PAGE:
Unless you live under a particularly large rock, you’ve probably heard of a little documentary called The Nightmare, allegedly the scariest documentary of the year. You might have heard that The Nightmare is scarier than most horror movies, that it’ll give you nightmares, that it’s disturbing and powerful to the extreme. No movie is ever going to live up to that kind of hype, especially not a low-key documentary about sleep paralysis. But, even putting such high praise aside, The Nightmare is still a bit of a snooze. Our managing editor Tyler Doupe’ reviewed the film months ago and came to a very similar conclusion. You can see his review here.
Courtesy of Rodney Ascher, the filmmaker behind the uneven Shining documentary, Room 237, The Nightmare follows eight subjects over the course of its zippy, 91-minute run-time, all of whom are struggling with sleep paralysis. Ascher switches between to-camera interviews, where his lens hovers intently–or, rather cleverly, peeks from a separate room–as each person takes his or her turn recounting their troubles, and spooky recreations with unnecessarily high production values, where it swoops around like he’s Michael Bay.
That’s pretty much all there is to it. Although it boasts a gnarly poster (a shot of a pillow emblazoned with the words “welcome to the scariest place on earth”) and is packing a significant amount of festival buzz, The Nightmare doesn’t really have a whole lot to say for itself. Those who regularly deal with sleep paralysis may find it comforting to hear similar stories from fellow sufferers, while, for those of us lucky enough to avoid such issues, it’s interesting the first time we hear it described to us. Not so much the eighth time. And that’s where the problems begin.
The main issue with the doc is that there are just too many people involved, all of whom are recounting what is basically the same experience. Over and over and over. There are some interesting personalities thrown into the mix; Forrest is a particular delight, providing the movie’s only real comedic touches, while Chris is a lively participant, although his obsession with understanding his condition is a bit disconcerting. Ascher himself, apparently, had bouts of paralysis but he doesn’t take centre-stage to discuss, which feels like a missed opportunity.
The reconstructions start off super creepy but soon grow tiresome (excuse the pun), particularly after an ill-advised fourth wall break. The problem is, although the “demons” look cool, and are definitely scary, after they’ve shown up a few times we’re pretty much used to them. They also don’t have any real powers, because they’re, presumably, just figments of the sufferer’s imagination. So, unlike a horror movie villain, there’s no real threat there.
Speaking of horror movies, The Nightmare‘s other great failing is in its almost complete lack of attention to the way many films have taken inspiration from sleep paralysis. Movies like A Nightmare On Elm Street, for example, a poster for which featured a shadowy Krueger not unlike the shadowy demons that sufferers see in their dreams. Or Insidious, which also featured a shadowy apparition and even nodded directly to the condition at certain times, particularly in the first installment.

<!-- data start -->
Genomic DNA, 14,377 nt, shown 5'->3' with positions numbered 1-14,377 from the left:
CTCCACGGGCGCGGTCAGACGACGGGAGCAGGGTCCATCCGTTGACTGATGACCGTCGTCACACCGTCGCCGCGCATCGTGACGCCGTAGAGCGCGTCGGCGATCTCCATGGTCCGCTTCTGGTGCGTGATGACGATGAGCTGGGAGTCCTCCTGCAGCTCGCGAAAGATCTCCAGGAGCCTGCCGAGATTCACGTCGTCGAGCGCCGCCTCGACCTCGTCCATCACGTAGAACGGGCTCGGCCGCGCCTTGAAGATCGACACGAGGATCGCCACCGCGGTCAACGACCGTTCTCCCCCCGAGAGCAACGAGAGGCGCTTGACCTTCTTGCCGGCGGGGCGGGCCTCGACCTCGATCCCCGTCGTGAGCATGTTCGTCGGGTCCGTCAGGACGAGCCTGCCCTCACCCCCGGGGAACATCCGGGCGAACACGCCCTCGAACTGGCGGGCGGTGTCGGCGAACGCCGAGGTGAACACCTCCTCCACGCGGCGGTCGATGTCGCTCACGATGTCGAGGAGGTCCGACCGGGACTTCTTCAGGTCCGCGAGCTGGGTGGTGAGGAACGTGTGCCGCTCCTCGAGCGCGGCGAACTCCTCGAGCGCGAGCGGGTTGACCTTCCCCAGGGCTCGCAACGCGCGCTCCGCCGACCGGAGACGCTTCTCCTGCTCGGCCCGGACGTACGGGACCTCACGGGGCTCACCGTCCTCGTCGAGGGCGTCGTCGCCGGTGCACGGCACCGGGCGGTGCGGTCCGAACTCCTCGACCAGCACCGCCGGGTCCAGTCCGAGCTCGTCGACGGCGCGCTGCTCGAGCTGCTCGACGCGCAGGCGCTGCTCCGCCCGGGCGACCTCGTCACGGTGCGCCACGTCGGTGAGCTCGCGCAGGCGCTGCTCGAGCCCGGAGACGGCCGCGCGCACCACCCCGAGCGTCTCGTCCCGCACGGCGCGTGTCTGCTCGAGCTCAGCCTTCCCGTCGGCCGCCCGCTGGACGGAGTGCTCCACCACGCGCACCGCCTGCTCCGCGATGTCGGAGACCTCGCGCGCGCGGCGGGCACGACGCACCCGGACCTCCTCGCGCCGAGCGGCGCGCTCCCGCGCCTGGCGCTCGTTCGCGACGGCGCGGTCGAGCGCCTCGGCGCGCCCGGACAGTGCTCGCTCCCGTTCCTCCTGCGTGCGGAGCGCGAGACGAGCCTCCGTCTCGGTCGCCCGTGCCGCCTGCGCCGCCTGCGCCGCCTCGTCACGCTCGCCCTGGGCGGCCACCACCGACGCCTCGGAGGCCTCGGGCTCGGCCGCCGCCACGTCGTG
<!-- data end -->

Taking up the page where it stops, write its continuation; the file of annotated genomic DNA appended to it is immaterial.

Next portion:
These narrative threads, which are of particular interest to horror fans, are picked up and then dropped with no further discussion, in favour of yet more interviews and reconstructions. It would all be incredibly interesting if we actually learned anything about sleep paralysis but, beyond the fact it can apparently adapt to each person, there’s nothing new gleaned here. If you’re particularly fascinated by the condition, prepare to be disappointed.
Considering it’s basically the same story being told over and over again, The Nightmare is very cannily edited. Ascher doesn’t linger too long on any one person and, if he were to have focused on perhaps four subjects instead of eight, the thing might have felt slightly more cohesive as a result. However, he makes the huge, glaring error of not including any medical personnel, meaning no scientific explanation is offered at any stage. We literally have the word of the subjects and that’s all.
And, when they make any kind of allusions to seeking medical, or psychiatric, treatment it is met with disdain and disbelief. One subject, who was advised to alter his diet and take up exercise, to alleviate his sleep paralysis, scoffs at the idea as though it isn’t a viable, natural treatment for other mental health conditions such as depression. It’s almost as though these people, whether knowingly or not, would prefer to think of the condition as something supernatural.
This idea is perpetuated by Ascher, who structures his film as though he believes it to be the next, great paranormal chiller. It’s nothing new, of course, the same thing was attempted with the underrated, yet similarly pointless, Cropsey and even with more mainstream fare such as Capturing The Friedmans, but at least those documentaries had interesting stories to tell. The Nightmare only really has one angle, recounted by eight different, and not particularly noteworthy, people.
The Nightmare is momentarily diverting, and there are some interesting insights, and even some cool visuals to enjoy, particularly in the beginning. But it feels over-long, it doesn’t have much to say in spite of the admittedly interesting subject matter, and it’s unlikely non-horror fans are going to find it particularly scary. Catch it on Netflix when you can, but don’t go out of your way to see it unless you’re really curious.
WICKED RATING: 4/10
Director(s): Rodney Ascher
Stars: Siefried Peters, Stephen Michael Joseph, Yatoya Toy, Nicole Bosworth
Studio/ Production Co: Zipper Bros Films
Length: 91 minutes